The big trouble with this book, though, is that Gold spends too much time watching O'Connor grimace and not enough time asking him questions about why he's grimacing. Again and again in The Priest , O'Connor makes some remark or takes some action that simply cries out for further exploration or comment by the author, yet Gold almost never provides it. Partly this is because Gold wants to be the ultimate fly-on-the-wall, content to observe events and record them as accurately as possible. But it is also because Gold has fallen into the worst trap of all in this kind of reporting: he has become a prisoner of his source. O'Connor's assumptions have become Gold's assumptions; O'Connor's attitudes are now Gold's. Never once does Gold step back to question those assumptions or attitudes, and his failure to do so is fatal. It means that there are dozens of questions -- simple, obvious questions -- about O'Connor that are just left hangin there by the author, unexplored and unexplained. You would love to know, for example, how O'Connor feels about the Church's stance on birth control. We see him gently suggesting to the mother of a 16-year-old who has just had a baby that the girl learn something about birth control, and Gold also tells us that the priest is "troubled" by the church's position on contraception. But that is as far as Gold goes -- and as a result we have no idea how O'Connor really feels about the issue, whether he thinks the Church is right or wrong, how he confronts the potential hypocrisy of believing one thing and having to preach another.

Elsewhere in The Priest , O'Connor and a friend are talking about sex, and in the course of the discussion, O'Connor remarks: "Ten years ago, if I could have chosen to be a priest and to be married, I'm not sure I would have . . . If the Pope said tomorrow, you could get married if you want to, I wouldn't see my life changing." As he says this, questions are fairly leaping to mind: Why does O'Connor prefer celibacy? Why does he think it makes him a better priest? Why wouldn't he want to marry if it were allowed? But since O'Connor doesn't take the thought any further, neither does Gold. The Priest is littered with examples like this, where Gold's reporting, instead of answering questions, raises them.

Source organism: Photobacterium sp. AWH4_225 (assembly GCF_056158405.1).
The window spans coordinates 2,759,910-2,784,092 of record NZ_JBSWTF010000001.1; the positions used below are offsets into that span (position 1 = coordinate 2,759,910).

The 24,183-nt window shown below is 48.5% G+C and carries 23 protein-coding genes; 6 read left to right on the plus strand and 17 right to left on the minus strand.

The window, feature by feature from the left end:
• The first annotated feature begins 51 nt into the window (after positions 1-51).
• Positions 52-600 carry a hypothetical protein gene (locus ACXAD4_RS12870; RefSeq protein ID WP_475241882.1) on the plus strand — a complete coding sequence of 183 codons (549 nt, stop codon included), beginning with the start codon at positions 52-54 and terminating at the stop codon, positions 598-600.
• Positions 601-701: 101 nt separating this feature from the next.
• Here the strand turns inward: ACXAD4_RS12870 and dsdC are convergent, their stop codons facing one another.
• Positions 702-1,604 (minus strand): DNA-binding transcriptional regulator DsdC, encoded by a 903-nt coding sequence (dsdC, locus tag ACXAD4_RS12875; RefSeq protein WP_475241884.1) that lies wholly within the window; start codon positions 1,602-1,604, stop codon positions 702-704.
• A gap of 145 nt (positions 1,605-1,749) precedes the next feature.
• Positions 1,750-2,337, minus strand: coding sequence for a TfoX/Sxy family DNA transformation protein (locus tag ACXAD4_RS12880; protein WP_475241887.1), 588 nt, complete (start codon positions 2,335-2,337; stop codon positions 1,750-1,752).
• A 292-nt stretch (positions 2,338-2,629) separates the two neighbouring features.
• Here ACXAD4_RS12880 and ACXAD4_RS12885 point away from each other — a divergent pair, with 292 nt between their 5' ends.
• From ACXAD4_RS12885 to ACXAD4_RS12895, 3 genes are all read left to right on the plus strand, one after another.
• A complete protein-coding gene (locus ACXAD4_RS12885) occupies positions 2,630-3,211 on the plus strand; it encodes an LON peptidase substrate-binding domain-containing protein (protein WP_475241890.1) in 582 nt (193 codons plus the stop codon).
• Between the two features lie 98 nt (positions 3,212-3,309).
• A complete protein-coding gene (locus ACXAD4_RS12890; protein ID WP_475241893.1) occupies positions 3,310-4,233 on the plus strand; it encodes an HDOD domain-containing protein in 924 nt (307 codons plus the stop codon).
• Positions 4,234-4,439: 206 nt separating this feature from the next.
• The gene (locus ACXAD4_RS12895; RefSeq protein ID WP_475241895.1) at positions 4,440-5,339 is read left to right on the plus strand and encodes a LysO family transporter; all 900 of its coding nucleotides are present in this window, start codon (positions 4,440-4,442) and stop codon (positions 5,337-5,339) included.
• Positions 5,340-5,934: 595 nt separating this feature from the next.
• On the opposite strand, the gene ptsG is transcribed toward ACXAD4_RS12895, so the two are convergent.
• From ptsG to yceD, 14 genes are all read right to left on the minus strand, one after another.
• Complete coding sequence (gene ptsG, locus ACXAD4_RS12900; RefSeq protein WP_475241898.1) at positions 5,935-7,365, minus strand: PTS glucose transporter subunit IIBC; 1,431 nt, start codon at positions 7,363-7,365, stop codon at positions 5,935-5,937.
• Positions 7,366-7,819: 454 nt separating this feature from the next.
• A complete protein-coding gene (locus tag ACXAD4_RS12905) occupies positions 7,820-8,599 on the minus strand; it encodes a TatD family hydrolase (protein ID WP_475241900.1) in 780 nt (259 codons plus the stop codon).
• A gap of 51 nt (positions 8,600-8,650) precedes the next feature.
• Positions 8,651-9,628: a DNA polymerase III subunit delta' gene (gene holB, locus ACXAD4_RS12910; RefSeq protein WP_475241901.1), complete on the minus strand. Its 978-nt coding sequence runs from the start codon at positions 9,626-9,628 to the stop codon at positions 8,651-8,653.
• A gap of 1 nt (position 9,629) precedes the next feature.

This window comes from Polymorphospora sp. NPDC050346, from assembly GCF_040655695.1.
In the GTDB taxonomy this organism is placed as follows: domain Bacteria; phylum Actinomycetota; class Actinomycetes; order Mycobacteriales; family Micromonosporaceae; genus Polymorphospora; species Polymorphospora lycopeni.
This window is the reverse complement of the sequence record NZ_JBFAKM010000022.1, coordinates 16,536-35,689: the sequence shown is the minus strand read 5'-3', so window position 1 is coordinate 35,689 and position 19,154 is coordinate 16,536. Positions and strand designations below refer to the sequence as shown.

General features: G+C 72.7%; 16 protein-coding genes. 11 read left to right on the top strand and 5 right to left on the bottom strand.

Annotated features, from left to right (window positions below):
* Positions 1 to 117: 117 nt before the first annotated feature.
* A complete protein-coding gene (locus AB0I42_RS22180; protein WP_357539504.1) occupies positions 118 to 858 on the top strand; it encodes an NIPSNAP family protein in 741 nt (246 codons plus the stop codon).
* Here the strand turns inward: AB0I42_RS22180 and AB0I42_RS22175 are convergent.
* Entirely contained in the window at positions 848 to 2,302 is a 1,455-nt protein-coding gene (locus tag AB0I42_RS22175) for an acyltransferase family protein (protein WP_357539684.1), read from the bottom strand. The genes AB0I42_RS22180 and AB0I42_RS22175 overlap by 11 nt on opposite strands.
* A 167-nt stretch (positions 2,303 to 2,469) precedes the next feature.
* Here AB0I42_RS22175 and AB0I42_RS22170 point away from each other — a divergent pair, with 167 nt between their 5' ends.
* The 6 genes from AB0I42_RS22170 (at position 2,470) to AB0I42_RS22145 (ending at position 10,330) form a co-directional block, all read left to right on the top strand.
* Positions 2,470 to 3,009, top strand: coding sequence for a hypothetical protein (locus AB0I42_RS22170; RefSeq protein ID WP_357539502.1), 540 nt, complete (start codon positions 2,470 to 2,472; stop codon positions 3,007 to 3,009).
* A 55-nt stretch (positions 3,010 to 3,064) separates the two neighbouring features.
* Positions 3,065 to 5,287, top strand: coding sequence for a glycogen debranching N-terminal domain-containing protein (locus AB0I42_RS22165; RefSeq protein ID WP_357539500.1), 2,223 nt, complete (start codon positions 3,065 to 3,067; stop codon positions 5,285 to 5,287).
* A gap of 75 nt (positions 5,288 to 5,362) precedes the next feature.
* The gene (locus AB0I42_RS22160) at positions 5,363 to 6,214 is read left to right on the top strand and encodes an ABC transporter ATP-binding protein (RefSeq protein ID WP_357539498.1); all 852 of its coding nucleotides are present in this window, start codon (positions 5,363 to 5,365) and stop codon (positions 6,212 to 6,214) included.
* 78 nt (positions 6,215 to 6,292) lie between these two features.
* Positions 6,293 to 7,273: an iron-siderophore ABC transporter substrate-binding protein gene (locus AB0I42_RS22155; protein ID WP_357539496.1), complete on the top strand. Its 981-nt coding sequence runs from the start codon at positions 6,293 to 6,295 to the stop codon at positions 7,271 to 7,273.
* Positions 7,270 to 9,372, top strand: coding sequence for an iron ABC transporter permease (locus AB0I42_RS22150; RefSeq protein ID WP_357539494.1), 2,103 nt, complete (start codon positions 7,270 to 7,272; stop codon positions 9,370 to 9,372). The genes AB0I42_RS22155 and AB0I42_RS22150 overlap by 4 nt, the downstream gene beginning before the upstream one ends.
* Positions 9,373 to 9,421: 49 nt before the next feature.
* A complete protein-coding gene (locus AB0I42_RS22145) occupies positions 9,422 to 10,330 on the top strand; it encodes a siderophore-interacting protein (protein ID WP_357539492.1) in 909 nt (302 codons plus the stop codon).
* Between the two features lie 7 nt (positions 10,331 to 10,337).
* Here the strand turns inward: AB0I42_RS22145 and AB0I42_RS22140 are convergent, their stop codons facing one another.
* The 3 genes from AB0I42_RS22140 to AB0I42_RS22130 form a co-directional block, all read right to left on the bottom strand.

The kind of "ground level" journalism Gold has attempted in

The Priest can, in the right hands, be enormously valuable. When a Susan Sheehan writes about a welfare mother, she ends up telling us more important things about welfare than a hundred government studies. But to do this kind of journalism, a writer has to learn a great deal about the subject beforehand, and not be content simply with what is absorbed in the course of hanging around the subject. An author also has to be willing to pose all the questions that will naturally occur to the reader -- even if that means having to drop the fly-on-the-wall approach, or even, on occasion, having to be rude. Because Gold was unwilling to do either of these things, the book is severely limited. And the unfortunate result is that The Priest doesn't further our understanding of Catholicism, or priests -- or Brian O'Connor himself, for that matter -- nearly as much as it could have, or should have.